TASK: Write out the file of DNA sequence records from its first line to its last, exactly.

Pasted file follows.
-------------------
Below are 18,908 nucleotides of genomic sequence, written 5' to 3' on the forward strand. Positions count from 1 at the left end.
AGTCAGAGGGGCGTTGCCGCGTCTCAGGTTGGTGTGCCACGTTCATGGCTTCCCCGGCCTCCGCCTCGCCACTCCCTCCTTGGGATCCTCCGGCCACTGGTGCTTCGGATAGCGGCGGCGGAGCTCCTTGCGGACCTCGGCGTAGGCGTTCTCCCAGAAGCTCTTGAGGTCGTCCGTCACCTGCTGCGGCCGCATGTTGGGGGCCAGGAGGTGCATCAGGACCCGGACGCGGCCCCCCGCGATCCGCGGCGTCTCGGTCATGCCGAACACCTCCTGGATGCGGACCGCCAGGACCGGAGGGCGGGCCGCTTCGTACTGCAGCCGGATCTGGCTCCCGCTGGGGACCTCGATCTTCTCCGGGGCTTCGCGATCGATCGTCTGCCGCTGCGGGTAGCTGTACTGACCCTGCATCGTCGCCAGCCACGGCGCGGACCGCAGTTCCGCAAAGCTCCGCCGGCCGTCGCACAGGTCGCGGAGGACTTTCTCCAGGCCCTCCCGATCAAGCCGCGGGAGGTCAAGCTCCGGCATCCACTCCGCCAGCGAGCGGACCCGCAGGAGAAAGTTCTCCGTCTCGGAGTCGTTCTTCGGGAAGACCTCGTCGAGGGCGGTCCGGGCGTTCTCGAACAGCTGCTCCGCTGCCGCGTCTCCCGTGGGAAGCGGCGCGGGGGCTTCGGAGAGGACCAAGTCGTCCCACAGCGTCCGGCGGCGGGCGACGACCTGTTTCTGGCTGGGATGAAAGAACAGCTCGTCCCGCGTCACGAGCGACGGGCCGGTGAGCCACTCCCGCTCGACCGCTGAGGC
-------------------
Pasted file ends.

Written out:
Below are 18,908 nucleotides of genomic sequence, written 5' to 3' on the forward strand. Positions count from 1 at the left end.
AGTCAGAGGGGCGTTGCCGCGTCTCAGGTTGGTGTGCCACGTTCATGGCTTCCCCGGCCTCCGCCTCGCCACTCCCTCCTTGGGATCCTCCGGCCACTGGTGCTTCGGATAGCGGCGGCGGAGCTCCTTGCGGACCTCGGCGTAGGCGTTCTCCCAGAAGCTCTTGAGGTCGTCCGTCACCTGCTGCGGCCGCATGTTGGGGGCCAGGAGGTGCATCAGGACCCGGACGCGGCCCCCCGCGATCCGCGGCGTCTCGGTCATGCCGAACACCTCCTGGATGCGGACCGCCAGGACCGGAGGGCGGGCCGCTTCGTACTGCAGCCGGATCTGGCTCCCGCTGGGGACCTCGATCTTCTCCGGGGCTTCGCGATCGATCGTCTGCCGCTGCGGGTAGCTGTACTGACCCTGCATCGTCGCCAGCCACGGCGCGGACCGCAGTTCCGCAAAGCTCCGCCGGCCGTCGCACAGGTCGCGGAGGACTTTCTCCAGGCCCTCCCGATCAAGCCGCGGGAGGTCAAGCTCCGGCATCCACTCCGCCAGCGAGCGGACCCGCAGGAGAAAGTTCTCCGTCTCGGAGTCGTTCTTCGGGAAGACCTCGTCGAGGGCGGTCCGGGCGTTCTCGAACAGCTGCTCCGCTGCCGCGTCTCCCGTGGGAAGCGGCGCGGGGGCTTCGGAGAGGACCAAGTCGTCCCACAGCGTCCGGCGGCGGGCGACGACCTGTTTCTGGCTGGGATGAAAGAACAGCTCGTCCCGCGTCACGAGCGACGGGCCGGTGAGCCACTCCCGCTCGACCGCTGAGGC